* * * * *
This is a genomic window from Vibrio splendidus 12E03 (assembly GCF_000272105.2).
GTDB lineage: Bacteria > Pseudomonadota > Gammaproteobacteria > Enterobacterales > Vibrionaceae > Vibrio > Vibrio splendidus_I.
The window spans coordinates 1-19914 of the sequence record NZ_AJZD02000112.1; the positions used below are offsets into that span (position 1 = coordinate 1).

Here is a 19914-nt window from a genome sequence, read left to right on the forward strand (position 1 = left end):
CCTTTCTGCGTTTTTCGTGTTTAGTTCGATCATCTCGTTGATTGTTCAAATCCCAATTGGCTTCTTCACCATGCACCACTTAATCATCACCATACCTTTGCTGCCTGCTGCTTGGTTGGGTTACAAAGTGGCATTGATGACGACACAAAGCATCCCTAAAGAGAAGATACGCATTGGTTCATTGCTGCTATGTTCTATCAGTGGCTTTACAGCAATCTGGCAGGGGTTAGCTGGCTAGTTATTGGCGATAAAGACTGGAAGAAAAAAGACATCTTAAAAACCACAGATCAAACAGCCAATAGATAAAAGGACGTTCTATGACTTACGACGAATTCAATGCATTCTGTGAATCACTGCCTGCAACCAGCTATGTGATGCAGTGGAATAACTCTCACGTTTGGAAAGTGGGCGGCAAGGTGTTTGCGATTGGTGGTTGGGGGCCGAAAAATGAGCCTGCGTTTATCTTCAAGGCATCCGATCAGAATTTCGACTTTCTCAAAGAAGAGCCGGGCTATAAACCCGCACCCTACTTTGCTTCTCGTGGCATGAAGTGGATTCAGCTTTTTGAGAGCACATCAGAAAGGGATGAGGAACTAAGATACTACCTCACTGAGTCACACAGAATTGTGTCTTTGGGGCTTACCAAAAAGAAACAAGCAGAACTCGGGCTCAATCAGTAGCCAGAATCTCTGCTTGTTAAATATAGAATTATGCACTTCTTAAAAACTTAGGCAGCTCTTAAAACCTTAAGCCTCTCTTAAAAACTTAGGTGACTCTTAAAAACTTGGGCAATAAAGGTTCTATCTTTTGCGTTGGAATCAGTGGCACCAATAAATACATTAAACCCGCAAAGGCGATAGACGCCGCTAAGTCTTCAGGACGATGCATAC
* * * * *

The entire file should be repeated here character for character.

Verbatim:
This is a genomic window from Vibrio splendidus 12E03 (assembly GCF_000272105.2).
GTDB lineage: Bacteria > Pseudomonadota > Gammaproteobacteria > Enterobacterales > Vibrionaceae > Vibrio > Vibrio splendidus_I.
The window spans coordinates 1-19914 of the sequence record NZ_AJZD02000112.1; the positions used below are offsets into that span (position 1 = coordinate 1).

Here is a 19914-nt window from a genome sequence, read left to right on the forward strand (position 1 = left end):
CCTTTCTGCGTTTTTCGTGTTTAGTTCGATCATCTCGTTGATTGTTCAAATCCCAATTGGCTTCTTCACCATGCACCACTTAATCATCACCATACCTTTGCTGCCTGCTGCTTGGTTGGGTTACAAAGTGGCATTGATGACGACACAAAGCATCCCTAAAGAGAAGATACGCATTGGTTCATTGCTGCTATGTTCTATCAGTGGCTTTACAGCAATCTGGCAGGGGTTAGCTGGCTAGTTATTGGCGATAAAGACTGGAAGAAAAAAGACATCTTAAAAACCACAGATCAAACAGCCAATAGATAAAAGGACGTTCTATGACTTACGACGAATTCAATGCATTCTGTGAATCACTGCCTGCAACCAGCTATGTGATGCAGTGGAATAACTCTCACGTTTGGAAAGTGGGCGGCAAGGTGTTTGCGATTGGTGGTTGGGGGCCGAAAAATGAGCCTGCGTTTATCTTCAAGGCATCCGATCAGAATTTCGACTTTCTCAAAGAAGAGCCGGGCTATAAACCCGCACCCTACTTTGCTTCTCGTGGCATGAAGTGGATTCAGCTTTTTGAGAGCACATCAGAAAGGGATGAGGAACTAAGATACTACCTCACTGAGTCACACAGAATTGTGTCTTTGGGGCTTACCAAAAAGAAACAAGCAGAACTCGGGCTCAATCAGTAGCCAGAATCTCTGCTTGTTAAATATAGAATTATGCACTTCTTAAAAACTTAGGCAGCTCTTAAAACCTTAAGCCTCTCTTAAAAACTTAGGTGACTCTTAAAAACTTGGGCAATAAAGGTTCTATCTTTTGCGTTGGAATCAGTGGCACCAATAAATACATTAAACCCGCAAAGGCGATAGACGCCGCTAAGTCTTCAGGACGATGCATAC